Sunday, April 18, 2010

Democracy? Not in Klal

There's a lot of discussion going on online about the situation in two Bais Yaakov schools in Israel. In a nutshell, there is discrimination going on 1)against sefardim enrolling in one of the schools and 2)against a particular sefardi young girl whom a school refuses to register.

There have been numerous accusations of racism against the schools for discriminating on the basis of the ashkenazi/sefardi differences. Some are up in arms that any school that claims to be "frum" could be discriminatory in such a way. The Israeli Court is now firmly in the middle of the ruckus, having levied fines against a third party based on the school problem.

Let me put in my two cents worth--why does anyone think that yeshivas are bastions of democracy, standing with open arms to welcome everyone and anyone? The two schools in Israel are not showcasing a new phenomenon. If democracy were the guiding principle for school enrollment there would be no call for the pre-admission interviews and investigation that happen before ANY child is admitted to a yeshiva. The schools in the NYC area have for years been refusing entry to some students who apply, some of those refusals based on level and type of religious observance, some of it based on home practices/conditions and some of it based on psychological/educational/social reasons.

Many yeshivas seem to view themselves as homogeneous entities, ones where all the students enrolled are exemplars of whatever philosophy/hashkafa/bent the school was established to advance. They are like factories with production lines: all "items" coming off those production lines need to be identical. The more to the right a yeshiva is, the more this statement is seen as true. Nor, as I mentioned, is the divide strictly one of hashkafah. Let a family have a "problem," or what a yeshiva sees as a problem, and they may deny admission to a child coming from that family. Let a child need educational help/accommodation or special services and that child, too, will be looking for a different school. The attitude seems to be NIMBY--not in my backyard.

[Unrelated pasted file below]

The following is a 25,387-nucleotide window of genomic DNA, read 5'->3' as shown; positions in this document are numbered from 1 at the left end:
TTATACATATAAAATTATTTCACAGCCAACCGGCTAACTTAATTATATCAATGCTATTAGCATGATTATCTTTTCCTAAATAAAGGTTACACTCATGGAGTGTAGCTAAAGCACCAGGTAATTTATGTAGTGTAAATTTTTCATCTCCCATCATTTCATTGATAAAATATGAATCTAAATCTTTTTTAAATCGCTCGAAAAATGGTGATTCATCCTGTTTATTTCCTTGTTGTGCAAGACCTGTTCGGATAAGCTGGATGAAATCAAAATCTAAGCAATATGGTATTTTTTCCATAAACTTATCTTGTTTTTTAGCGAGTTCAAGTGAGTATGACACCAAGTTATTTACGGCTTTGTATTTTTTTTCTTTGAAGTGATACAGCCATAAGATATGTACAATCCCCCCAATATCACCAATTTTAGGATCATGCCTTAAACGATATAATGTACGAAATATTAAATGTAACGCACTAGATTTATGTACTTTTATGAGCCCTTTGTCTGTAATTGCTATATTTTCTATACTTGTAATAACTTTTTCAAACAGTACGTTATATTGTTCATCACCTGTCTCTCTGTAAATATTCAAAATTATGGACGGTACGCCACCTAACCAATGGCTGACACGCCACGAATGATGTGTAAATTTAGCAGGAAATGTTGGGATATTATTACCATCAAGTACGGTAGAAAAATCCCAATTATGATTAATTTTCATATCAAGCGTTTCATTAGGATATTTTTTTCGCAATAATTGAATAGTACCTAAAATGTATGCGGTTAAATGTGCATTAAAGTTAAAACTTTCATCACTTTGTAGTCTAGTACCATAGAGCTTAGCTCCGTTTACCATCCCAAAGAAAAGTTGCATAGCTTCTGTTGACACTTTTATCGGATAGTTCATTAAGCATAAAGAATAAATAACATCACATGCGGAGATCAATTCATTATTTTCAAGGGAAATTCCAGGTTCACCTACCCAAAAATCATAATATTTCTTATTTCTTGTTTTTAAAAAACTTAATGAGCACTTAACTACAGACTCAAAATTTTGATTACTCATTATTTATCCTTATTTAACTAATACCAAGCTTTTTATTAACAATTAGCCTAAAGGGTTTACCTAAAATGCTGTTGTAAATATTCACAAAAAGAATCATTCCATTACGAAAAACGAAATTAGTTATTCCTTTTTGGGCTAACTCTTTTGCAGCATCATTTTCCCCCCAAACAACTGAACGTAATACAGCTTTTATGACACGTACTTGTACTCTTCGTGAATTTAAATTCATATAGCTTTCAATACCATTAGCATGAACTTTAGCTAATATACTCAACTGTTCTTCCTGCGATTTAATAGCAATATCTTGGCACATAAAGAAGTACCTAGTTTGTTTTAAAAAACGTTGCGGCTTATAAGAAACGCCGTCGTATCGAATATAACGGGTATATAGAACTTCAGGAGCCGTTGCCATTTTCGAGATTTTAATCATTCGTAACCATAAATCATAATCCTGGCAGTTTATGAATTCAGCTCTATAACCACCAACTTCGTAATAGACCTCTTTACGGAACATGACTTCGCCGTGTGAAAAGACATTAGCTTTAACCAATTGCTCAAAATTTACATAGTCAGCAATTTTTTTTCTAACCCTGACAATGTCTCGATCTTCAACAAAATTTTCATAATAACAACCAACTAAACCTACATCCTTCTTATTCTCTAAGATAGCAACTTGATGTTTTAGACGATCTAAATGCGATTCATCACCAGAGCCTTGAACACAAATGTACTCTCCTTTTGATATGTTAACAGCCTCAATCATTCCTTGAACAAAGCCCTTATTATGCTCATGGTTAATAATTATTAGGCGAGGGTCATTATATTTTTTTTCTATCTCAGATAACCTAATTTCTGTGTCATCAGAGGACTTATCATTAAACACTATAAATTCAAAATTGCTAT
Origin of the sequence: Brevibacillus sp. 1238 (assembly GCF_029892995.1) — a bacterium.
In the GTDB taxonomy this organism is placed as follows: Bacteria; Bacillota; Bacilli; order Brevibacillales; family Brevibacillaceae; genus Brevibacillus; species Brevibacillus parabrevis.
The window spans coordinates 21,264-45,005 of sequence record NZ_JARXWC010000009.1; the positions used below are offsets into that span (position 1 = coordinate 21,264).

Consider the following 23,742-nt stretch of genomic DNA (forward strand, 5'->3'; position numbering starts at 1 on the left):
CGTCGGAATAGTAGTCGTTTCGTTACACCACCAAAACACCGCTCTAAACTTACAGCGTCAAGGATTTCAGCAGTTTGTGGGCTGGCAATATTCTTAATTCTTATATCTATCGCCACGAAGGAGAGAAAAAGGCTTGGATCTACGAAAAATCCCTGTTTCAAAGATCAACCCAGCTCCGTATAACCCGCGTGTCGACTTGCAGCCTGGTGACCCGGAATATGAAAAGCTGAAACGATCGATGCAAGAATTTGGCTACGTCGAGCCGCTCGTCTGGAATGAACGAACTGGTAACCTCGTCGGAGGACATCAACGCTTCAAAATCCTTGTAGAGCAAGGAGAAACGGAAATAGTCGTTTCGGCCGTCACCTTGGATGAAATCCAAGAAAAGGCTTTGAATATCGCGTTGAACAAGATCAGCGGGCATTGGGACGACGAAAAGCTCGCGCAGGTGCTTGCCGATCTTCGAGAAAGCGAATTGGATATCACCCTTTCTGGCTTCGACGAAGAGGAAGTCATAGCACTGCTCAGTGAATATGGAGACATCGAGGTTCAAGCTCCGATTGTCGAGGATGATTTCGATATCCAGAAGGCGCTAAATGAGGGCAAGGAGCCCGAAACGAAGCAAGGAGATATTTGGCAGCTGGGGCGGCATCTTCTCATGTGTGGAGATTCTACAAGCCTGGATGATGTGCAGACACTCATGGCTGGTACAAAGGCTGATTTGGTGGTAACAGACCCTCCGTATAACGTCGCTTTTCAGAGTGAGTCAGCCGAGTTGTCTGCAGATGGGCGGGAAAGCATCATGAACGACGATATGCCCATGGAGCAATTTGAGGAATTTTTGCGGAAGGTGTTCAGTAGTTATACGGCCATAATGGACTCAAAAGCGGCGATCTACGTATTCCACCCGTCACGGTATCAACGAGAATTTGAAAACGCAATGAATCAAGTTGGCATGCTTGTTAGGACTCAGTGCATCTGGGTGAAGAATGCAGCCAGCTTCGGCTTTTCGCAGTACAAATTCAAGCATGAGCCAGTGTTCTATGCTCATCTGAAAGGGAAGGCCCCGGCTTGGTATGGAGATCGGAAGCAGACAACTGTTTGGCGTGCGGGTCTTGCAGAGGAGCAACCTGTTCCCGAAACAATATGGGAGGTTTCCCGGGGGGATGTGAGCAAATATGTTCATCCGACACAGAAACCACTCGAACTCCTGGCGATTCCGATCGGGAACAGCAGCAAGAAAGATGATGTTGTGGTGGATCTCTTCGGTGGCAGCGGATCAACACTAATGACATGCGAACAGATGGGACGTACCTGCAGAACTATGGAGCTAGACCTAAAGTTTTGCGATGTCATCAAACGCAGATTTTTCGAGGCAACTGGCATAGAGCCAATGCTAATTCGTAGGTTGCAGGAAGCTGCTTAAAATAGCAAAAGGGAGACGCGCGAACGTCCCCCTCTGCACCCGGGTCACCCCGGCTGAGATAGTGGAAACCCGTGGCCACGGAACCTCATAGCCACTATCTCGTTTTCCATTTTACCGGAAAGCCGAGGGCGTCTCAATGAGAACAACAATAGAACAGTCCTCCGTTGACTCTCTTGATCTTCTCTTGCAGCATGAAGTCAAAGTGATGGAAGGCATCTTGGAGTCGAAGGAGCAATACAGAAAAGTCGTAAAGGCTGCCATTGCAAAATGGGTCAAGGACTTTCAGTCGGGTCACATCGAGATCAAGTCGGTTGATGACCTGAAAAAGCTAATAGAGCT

Long after the public school system had in place special ed services and resource rooms and on-site providers for students with learning/physical disabilities, the yeshiva system was still hiding its head in the sand. It was first those yeshivas in the middle or more to the left which began offering special services. And even there it wasn't across the board, and still isn't. Children who need extra services may well find themselves being rejected by yeshivas that are applied to.

There's many a parent who has been told: "You/your child will be more comfortable in a different yeshiva," which is yeshiva speak for "We don't want you/your child in our yeshiva." It matters not at all that YOU have chosen a particular yeshiva for your child; what matters is if that yeshiva chooses your child to be one of its own.

So yes, I think what is going on in Israel is a shandah. But the "ideology" that is feeding the problem is hardly limited to those two schools nor to Israel. We've got it right here in the US. If you are looking for democracy in action, don't look at the yeshiva system: you won't find it there.


tesyaa said...

People should seek a school that can meet their child's needs. American yeshivas that reject children with extra needs may be hurting feelings, but they're doing the kids a favor if they can't meet the kid's needs. (It's more of a shandah when they take the kid and then can't meet the needs, or demand that the desperate parents pay extra for a shadow.) What's going on in Israel, though, is a racism situation that I don't think we Americans who came of age after the civil rights struggles of the 1960s and 1970s can understand.